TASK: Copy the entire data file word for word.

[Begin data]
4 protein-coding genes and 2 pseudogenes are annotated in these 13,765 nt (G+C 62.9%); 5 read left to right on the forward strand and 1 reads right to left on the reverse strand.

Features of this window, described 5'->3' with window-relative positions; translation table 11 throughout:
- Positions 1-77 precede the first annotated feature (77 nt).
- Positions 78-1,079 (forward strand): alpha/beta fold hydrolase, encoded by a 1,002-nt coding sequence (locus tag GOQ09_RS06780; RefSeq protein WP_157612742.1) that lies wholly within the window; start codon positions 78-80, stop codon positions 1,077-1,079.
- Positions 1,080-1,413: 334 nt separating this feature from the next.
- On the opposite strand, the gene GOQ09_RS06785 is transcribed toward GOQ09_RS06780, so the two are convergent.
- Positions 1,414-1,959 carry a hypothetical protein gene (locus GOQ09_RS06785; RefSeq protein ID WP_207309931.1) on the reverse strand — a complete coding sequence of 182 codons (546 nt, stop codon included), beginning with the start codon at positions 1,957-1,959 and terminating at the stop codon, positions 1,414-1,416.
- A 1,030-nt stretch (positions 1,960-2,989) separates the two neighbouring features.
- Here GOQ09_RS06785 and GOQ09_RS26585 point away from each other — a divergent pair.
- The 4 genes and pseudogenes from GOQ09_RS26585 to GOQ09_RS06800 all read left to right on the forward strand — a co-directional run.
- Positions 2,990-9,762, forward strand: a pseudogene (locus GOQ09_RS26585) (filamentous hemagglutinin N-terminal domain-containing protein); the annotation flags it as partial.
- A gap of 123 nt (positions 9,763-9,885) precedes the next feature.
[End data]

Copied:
4 protein-coding genes and 2 pseudogenes are annotated in these 13,765 nt (G+C 62.9%); 5 read left to right on the forward strand and 1 reads right to left on the reverse strand.

Features of this window, described 5'->3' with window-relative positions; translation table 11 throughout:
- Positions 1-77 precede the first annotated feature (77 nt).
- Positions 78-1,079 (forward strand): alpha/beta fold hydrolase, encoded by a 1,002-nt coding sequence (locus tag GOQ09_RS06780; RefSeq protein WP_157612742.1) that lies wholly within the window; start codon positions 78-80, stop codon positions 1,077-1,079.
- Positions 1,080-1,413: 334 nt separating this feature from the next.
- On the opposite strand, the gene GOQ09_RS06785 is transcribed toward GOQ09_RS06780, so the two are convergent.
- Positions 1,414-1,959 carry a hypothetical protein gene (locus GOQ09_RS06785; RefSeq protein ID WP_207309931.1) on the reverse strand — a complete coding sequence of 182 codons (546 nt, stop codon included), beginning with the start codon at positions 1,957-1,959 and terminating at the stop codon, positions 1,414-1,416.
- A 1,030-nt stretch (positions 1,960-2,989) separates the two neighbouring features.
- Here GOQ09_RS06785 and GOQ09_RS26585 point away from each other — a divergent pair.
- The 4 genes and pseudogenes from GOQ09_RS26585 to GOQ09_RS06800 all read left to right on the forward strand — a co-directional run.
- Positions 2,990-9,762, forward strand: a pseudogene (locus GOQ09_RS26585) (filamentous hemagglutinin N-terminal domain-containing protein); the annotation flags it as partial.
- A gap of 123 nt (positions 9,763-9,885) precedes the next feature.